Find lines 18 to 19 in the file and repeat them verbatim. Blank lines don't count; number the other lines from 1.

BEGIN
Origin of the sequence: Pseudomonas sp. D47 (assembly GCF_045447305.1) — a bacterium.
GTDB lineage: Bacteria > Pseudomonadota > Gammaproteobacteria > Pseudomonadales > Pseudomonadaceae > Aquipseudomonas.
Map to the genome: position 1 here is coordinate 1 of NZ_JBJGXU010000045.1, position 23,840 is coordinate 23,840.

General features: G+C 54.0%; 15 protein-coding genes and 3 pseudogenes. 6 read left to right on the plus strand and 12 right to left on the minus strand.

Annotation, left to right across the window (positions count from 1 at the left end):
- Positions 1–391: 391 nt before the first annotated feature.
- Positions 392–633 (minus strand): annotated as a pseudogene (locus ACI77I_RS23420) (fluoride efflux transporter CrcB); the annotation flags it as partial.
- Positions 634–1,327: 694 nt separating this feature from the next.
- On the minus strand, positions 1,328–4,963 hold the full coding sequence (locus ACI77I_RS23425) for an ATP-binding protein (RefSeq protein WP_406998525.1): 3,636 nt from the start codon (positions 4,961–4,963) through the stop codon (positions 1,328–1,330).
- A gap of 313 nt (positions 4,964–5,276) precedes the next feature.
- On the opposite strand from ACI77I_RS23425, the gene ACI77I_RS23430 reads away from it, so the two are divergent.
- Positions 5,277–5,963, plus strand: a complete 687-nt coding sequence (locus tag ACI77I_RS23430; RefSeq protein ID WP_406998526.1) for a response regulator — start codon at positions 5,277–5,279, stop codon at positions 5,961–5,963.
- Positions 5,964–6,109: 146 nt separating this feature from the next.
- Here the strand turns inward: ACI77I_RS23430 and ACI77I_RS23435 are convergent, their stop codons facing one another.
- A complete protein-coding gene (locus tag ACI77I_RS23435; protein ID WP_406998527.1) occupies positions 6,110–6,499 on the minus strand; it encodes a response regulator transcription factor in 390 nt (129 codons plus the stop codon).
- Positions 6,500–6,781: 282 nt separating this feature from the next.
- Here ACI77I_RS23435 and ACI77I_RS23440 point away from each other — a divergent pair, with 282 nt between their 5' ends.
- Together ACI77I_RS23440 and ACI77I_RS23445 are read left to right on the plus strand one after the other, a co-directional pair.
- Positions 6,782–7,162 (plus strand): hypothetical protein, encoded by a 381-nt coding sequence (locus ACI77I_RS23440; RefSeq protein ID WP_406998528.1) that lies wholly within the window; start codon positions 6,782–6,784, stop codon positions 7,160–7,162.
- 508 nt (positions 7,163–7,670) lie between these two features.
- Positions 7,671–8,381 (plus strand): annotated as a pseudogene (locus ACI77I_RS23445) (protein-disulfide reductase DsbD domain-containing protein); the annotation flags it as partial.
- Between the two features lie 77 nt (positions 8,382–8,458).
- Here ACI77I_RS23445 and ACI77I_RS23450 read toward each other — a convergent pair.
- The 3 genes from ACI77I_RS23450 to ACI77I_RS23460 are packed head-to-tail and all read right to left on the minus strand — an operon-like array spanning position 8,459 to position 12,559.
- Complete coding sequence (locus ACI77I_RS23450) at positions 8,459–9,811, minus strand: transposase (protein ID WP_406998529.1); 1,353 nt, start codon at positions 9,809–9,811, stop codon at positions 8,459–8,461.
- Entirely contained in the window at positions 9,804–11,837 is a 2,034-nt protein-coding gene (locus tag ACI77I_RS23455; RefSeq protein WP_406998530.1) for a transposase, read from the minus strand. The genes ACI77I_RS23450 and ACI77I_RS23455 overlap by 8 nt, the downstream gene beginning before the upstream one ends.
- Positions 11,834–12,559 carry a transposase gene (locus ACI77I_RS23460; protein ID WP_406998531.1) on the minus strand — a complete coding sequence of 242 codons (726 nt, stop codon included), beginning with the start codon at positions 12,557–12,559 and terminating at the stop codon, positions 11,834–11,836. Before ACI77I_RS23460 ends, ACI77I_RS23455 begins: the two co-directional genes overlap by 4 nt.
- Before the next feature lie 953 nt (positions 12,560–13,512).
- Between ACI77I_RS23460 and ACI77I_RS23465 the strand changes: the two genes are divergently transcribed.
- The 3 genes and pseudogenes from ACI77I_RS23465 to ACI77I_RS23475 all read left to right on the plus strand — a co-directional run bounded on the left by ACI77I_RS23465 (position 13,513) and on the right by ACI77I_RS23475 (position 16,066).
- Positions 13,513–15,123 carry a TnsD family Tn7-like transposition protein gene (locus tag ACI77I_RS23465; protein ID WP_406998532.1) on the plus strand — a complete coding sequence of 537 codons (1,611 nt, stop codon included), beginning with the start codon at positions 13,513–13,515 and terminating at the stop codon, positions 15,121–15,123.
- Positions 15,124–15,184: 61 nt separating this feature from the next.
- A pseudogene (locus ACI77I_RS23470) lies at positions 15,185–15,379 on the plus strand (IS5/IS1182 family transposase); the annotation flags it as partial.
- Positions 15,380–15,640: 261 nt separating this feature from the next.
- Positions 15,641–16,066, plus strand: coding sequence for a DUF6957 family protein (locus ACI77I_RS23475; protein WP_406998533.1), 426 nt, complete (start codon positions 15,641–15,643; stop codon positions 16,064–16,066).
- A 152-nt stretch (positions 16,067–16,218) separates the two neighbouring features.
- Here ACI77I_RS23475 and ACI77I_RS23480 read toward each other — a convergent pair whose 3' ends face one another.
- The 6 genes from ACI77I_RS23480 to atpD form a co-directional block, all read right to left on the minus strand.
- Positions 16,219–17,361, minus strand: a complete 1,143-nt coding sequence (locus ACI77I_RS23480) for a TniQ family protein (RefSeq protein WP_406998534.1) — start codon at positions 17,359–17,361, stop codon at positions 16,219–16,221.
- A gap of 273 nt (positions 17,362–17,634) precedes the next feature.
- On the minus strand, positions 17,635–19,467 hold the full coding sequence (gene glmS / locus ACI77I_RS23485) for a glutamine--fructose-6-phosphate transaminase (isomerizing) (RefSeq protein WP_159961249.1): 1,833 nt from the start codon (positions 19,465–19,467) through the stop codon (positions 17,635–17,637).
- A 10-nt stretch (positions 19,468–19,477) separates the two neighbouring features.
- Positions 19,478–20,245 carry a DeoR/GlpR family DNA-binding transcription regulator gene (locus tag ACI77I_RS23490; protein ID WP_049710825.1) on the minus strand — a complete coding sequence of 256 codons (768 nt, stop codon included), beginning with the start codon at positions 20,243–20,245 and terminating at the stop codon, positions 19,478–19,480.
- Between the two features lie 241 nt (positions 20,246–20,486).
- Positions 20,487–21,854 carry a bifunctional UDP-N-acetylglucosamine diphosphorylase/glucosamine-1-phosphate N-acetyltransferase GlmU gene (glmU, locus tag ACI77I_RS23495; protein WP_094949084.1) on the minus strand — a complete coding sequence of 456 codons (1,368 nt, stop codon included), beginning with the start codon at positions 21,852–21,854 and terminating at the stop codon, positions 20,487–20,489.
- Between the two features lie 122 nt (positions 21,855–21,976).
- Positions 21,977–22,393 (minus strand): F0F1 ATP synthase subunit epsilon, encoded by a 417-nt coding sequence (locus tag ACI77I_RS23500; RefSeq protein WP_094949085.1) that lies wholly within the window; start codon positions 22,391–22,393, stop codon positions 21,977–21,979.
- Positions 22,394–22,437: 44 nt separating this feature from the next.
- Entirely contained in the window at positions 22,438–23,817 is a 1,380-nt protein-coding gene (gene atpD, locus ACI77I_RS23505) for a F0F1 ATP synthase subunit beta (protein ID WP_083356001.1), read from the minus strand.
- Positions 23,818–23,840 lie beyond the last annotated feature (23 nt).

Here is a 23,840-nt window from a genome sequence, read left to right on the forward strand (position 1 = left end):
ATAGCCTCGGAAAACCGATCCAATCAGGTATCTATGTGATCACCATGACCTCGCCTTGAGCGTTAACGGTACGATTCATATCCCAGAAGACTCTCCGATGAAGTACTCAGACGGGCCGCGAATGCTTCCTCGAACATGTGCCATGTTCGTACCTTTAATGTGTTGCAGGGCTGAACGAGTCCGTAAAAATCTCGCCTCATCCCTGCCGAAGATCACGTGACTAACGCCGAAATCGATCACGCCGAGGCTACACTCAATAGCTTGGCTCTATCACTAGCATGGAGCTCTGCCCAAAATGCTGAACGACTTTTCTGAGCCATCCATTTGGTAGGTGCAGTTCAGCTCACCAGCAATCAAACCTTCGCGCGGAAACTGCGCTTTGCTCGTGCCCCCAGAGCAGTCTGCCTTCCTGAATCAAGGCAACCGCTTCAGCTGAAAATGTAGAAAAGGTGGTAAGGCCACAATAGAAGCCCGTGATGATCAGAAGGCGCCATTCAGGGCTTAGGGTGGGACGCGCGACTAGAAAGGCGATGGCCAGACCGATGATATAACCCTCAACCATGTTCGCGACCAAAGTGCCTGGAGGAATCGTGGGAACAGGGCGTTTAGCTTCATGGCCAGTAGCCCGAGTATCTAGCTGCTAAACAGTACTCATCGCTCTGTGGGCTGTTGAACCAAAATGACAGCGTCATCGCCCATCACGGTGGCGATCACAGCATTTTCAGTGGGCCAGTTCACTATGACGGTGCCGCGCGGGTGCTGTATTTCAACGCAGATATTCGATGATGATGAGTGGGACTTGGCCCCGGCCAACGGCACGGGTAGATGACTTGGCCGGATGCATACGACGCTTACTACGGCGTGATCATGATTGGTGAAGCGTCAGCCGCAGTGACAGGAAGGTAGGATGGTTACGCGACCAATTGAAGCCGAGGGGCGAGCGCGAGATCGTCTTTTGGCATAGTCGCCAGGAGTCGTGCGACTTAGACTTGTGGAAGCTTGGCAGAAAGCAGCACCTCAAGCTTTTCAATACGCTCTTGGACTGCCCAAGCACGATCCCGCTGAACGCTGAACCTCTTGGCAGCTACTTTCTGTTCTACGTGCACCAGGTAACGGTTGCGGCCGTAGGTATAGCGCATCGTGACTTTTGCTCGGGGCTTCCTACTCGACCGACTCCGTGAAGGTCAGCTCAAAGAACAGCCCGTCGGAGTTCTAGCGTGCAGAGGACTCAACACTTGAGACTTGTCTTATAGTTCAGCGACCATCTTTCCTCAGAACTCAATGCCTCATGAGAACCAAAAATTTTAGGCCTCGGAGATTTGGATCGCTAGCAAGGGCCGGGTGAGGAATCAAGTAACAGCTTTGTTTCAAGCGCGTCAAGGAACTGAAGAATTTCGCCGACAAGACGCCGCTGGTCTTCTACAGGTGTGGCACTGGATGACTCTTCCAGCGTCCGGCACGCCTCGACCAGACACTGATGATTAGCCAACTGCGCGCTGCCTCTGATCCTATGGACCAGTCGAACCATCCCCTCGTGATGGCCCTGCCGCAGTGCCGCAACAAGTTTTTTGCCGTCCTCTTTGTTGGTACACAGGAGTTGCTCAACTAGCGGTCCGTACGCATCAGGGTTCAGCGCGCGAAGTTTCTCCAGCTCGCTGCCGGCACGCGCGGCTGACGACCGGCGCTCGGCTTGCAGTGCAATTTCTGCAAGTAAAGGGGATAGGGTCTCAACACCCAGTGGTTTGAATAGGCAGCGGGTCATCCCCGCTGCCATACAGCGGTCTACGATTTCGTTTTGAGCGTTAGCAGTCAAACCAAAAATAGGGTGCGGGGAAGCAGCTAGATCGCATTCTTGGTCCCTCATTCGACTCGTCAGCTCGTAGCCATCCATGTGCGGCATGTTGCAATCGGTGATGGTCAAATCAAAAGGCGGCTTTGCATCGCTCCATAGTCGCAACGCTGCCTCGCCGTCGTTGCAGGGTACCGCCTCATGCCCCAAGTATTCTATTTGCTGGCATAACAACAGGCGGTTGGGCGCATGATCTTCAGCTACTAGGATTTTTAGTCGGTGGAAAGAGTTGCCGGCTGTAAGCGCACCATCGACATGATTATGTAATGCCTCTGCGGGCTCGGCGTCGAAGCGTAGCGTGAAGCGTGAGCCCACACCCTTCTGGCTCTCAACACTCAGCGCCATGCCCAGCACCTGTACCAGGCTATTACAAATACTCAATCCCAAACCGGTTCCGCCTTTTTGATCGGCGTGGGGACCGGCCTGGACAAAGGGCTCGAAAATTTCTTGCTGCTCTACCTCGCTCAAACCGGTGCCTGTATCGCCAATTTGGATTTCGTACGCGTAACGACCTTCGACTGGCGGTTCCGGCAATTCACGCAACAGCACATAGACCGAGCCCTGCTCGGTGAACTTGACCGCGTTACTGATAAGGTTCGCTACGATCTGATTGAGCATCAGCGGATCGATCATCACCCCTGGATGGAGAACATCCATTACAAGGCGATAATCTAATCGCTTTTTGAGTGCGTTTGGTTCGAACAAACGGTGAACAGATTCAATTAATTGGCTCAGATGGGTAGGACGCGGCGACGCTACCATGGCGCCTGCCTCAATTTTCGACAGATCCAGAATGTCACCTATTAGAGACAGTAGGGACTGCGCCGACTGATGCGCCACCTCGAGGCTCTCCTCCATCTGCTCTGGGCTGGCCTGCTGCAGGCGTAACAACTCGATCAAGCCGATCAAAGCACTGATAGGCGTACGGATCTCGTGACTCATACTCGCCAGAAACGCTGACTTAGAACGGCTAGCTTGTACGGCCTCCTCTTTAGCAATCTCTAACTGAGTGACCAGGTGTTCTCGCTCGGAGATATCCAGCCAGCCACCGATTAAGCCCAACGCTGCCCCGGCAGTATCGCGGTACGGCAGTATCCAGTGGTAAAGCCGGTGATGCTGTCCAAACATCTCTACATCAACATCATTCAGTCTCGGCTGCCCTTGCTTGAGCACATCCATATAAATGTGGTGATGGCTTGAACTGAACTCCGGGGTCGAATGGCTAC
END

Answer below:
- Together ACI77I_RS23440 and ACI77I_RS23445 are read left to right on the plus strand one after the other, a co-directional pair.
- Positions 6,782–7,162 (plus strand): hypothetical protein, encoded by a 381-nt coding sequence (locus ACI77I_RS23440; RefSeq protein ID WP_406998528.1) that lies wholly within the window; start codon positions 6,782–6,784, stop codon positions 7,160–7,162.